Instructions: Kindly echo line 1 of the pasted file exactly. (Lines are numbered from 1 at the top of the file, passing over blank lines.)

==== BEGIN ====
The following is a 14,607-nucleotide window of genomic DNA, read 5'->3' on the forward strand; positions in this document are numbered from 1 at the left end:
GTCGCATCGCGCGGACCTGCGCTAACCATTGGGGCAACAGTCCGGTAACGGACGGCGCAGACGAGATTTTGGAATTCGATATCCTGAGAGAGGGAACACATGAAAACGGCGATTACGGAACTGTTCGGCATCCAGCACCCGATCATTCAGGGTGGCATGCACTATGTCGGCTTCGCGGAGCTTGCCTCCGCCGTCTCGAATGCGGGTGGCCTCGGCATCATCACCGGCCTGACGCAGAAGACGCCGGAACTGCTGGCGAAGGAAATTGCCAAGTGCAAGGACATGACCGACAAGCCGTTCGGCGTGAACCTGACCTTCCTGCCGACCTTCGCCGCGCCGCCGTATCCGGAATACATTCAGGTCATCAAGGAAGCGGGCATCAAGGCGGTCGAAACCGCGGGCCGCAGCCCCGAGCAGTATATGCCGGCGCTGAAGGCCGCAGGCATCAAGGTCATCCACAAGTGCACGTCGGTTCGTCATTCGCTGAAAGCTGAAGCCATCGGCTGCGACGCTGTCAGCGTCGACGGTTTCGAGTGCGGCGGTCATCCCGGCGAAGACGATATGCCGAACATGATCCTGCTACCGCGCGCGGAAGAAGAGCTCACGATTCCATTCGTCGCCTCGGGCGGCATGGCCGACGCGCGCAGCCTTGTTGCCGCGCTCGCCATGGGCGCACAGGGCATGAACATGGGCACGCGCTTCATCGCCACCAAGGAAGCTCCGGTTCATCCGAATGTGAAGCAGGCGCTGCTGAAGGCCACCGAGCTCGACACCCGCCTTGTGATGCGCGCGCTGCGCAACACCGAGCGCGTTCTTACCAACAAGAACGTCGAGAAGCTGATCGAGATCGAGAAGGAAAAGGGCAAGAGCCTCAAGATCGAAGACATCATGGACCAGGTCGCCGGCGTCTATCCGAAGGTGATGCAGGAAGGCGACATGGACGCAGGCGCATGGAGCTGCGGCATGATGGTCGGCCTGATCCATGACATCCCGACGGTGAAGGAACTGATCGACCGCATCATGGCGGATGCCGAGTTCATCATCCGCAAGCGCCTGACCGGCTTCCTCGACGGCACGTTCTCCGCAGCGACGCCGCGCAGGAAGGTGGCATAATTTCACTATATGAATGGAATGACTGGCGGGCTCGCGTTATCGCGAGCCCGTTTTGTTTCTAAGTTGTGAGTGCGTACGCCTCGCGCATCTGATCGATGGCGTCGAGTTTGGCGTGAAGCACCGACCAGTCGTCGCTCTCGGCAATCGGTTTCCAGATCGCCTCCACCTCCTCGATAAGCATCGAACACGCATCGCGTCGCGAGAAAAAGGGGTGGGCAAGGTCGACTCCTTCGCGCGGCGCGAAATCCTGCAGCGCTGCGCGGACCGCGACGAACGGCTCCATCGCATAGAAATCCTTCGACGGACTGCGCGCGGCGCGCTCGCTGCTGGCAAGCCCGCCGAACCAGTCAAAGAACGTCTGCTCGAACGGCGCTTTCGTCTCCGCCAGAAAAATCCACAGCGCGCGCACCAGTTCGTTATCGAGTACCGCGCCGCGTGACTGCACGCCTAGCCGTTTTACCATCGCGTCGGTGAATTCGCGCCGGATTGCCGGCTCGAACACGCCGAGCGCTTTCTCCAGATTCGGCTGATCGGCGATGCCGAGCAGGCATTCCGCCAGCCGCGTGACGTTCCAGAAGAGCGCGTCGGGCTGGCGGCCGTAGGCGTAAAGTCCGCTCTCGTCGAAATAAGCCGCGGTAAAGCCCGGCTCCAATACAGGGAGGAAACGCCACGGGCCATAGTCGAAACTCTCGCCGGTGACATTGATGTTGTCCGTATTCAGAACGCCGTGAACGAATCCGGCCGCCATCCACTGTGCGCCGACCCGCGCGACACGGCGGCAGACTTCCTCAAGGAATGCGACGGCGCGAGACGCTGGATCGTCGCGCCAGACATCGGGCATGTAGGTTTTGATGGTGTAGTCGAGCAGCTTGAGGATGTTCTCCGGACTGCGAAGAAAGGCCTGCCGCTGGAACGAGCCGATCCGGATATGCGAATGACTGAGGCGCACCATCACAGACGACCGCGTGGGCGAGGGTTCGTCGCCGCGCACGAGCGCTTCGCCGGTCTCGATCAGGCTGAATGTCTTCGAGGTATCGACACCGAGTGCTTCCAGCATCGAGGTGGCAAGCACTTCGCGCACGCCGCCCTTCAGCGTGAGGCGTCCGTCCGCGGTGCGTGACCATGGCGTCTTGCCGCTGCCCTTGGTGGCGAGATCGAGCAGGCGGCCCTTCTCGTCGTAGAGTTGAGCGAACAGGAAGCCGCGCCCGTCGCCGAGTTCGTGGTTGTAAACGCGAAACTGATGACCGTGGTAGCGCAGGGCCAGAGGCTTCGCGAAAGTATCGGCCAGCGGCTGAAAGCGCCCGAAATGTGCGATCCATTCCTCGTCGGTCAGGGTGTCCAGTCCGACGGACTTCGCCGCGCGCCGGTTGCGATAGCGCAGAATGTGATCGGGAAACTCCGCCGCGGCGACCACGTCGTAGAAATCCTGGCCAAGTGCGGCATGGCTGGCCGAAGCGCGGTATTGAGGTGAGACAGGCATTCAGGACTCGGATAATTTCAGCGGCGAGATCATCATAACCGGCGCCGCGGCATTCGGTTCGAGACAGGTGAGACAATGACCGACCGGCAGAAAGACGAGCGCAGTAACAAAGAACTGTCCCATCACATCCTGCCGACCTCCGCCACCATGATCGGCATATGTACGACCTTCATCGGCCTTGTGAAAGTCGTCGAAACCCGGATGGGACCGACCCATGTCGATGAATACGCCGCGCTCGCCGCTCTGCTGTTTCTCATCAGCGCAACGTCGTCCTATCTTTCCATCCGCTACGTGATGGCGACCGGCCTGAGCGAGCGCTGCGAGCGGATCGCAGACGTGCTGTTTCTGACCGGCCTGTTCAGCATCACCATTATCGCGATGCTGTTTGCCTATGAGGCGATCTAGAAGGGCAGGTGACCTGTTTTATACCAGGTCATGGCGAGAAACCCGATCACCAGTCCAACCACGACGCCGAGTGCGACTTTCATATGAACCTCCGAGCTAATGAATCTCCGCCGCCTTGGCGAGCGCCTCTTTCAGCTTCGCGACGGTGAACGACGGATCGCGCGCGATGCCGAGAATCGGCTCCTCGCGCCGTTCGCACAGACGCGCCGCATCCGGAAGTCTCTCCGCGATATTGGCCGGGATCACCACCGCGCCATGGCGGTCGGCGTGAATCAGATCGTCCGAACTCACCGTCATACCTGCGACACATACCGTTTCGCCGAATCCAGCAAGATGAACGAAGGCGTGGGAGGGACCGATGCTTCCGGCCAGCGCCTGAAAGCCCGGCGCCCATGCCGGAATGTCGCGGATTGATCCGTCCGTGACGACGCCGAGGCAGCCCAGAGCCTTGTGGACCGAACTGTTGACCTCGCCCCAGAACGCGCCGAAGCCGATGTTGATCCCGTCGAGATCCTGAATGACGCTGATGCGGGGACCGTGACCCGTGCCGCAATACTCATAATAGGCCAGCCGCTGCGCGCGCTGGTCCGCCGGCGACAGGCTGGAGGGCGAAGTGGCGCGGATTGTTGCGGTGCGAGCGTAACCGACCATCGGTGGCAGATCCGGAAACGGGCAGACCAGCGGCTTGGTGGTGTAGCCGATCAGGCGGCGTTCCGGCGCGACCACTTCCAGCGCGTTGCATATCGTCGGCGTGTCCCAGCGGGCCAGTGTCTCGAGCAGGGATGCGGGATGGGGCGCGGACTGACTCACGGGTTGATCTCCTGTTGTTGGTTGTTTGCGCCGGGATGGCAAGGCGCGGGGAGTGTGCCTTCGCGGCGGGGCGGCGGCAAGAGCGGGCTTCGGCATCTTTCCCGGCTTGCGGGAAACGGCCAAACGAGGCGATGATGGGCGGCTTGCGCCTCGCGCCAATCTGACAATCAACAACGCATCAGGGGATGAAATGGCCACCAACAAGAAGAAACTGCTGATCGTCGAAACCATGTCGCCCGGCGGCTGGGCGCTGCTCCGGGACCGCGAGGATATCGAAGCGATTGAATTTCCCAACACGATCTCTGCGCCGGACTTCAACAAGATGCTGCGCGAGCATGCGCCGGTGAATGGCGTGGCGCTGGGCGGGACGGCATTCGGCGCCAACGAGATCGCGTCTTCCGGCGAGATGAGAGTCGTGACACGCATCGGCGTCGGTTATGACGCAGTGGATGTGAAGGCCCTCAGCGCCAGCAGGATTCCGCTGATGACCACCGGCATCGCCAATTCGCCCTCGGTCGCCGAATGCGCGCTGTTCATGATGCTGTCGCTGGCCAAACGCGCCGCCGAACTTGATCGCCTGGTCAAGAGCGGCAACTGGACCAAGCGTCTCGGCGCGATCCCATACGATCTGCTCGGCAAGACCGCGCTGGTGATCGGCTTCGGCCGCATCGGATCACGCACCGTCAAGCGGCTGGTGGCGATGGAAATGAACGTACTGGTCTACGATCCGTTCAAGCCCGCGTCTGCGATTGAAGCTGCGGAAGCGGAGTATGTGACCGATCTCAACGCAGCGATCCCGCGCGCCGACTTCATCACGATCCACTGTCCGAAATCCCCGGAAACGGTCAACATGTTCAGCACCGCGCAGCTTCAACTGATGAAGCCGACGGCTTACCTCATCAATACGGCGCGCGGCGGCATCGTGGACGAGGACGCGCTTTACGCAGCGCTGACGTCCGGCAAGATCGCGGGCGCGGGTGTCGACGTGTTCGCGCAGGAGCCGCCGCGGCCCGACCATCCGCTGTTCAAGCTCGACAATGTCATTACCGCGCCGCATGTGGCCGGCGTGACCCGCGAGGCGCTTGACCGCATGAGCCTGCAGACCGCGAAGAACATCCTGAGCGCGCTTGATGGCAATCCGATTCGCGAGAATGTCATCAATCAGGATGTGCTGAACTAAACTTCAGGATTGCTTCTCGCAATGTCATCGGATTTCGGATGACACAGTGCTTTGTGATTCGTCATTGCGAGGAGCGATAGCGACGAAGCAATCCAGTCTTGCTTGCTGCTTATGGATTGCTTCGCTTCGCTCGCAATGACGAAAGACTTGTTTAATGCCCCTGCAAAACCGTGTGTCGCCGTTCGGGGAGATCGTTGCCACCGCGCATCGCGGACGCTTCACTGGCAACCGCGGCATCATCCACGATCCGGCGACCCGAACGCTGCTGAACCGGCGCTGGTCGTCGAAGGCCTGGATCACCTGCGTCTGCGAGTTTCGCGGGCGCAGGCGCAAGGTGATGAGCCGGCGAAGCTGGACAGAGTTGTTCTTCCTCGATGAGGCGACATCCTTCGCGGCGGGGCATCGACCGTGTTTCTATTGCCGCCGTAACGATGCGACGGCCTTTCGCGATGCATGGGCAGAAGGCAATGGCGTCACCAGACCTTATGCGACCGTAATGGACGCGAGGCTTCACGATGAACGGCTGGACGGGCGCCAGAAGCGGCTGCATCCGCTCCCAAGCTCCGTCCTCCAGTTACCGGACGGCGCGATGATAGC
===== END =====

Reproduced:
The following is a 14,607-nucleotide window of genomic DNA, read 5'->3' on the forward strand; positions in this document are numbered from 1 at the left end: